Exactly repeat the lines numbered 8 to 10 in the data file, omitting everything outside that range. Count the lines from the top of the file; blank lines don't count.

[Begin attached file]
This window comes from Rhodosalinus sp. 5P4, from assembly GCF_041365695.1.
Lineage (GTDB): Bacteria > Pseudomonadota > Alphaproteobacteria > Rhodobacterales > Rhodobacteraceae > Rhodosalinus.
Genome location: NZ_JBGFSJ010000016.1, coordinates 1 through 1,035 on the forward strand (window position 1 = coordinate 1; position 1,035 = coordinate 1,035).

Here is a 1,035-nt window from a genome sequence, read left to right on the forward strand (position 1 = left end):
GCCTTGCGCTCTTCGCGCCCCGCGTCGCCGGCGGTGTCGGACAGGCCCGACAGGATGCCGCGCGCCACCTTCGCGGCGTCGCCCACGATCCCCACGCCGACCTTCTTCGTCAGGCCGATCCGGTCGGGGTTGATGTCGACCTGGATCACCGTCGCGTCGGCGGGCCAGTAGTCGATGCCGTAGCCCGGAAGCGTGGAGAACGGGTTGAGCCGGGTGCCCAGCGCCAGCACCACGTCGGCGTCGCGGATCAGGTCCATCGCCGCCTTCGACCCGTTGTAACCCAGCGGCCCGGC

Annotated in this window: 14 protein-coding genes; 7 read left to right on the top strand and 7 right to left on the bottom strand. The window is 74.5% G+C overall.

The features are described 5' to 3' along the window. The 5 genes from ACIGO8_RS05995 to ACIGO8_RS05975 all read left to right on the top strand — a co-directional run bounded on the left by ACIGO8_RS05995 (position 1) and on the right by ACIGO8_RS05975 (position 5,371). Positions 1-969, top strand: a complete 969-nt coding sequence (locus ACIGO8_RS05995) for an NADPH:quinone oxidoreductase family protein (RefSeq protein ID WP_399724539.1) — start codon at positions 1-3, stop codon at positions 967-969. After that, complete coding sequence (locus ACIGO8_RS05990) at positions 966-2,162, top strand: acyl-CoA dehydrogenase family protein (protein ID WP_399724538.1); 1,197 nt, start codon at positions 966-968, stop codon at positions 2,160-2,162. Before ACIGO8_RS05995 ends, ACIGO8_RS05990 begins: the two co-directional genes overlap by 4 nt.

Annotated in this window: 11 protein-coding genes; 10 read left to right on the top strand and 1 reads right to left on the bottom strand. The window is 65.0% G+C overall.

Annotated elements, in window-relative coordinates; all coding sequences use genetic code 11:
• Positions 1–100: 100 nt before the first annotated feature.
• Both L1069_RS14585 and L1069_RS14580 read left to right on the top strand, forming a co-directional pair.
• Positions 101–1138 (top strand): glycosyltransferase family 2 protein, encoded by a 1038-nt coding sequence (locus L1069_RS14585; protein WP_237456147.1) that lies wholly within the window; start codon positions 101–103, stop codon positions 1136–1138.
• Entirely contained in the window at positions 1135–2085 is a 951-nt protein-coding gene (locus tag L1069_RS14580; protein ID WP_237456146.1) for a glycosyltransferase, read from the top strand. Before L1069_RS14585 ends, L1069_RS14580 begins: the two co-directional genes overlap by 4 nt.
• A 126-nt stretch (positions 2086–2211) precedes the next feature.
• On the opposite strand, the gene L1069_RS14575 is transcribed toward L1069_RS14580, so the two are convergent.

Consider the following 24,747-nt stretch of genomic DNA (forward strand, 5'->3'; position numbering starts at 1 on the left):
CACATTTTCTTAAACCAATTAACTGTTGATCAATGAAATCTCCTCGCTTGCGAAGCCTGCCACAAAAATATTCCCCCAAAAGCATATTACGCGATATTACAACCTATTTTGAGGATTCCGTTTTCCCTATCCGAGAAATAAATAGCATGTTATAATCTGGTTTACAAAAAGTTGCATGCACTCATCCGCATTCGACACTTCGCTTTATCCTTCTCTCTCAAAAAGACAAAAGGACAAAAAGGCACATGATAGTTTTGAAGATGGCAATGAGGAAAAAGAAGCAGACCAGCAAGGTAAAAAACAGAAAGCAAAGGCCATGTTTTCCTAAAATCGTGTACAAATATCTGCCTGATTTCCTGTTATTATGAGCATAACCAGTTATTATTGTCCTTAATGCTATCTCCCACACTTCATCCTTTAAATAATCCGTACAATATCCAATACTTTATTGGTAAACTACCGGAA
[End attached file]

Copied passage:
Annotated in this window: 11 protein-coding genes; 10 read left to right on the top strand and 1 reads right to left on the bottom strand. The window is 65.0% G+C overall.

Annotated elements, in window-relative coordinates; all coding sequences use genetic code 11:
• Positions 1–100: 100 nt before the first annotated feature.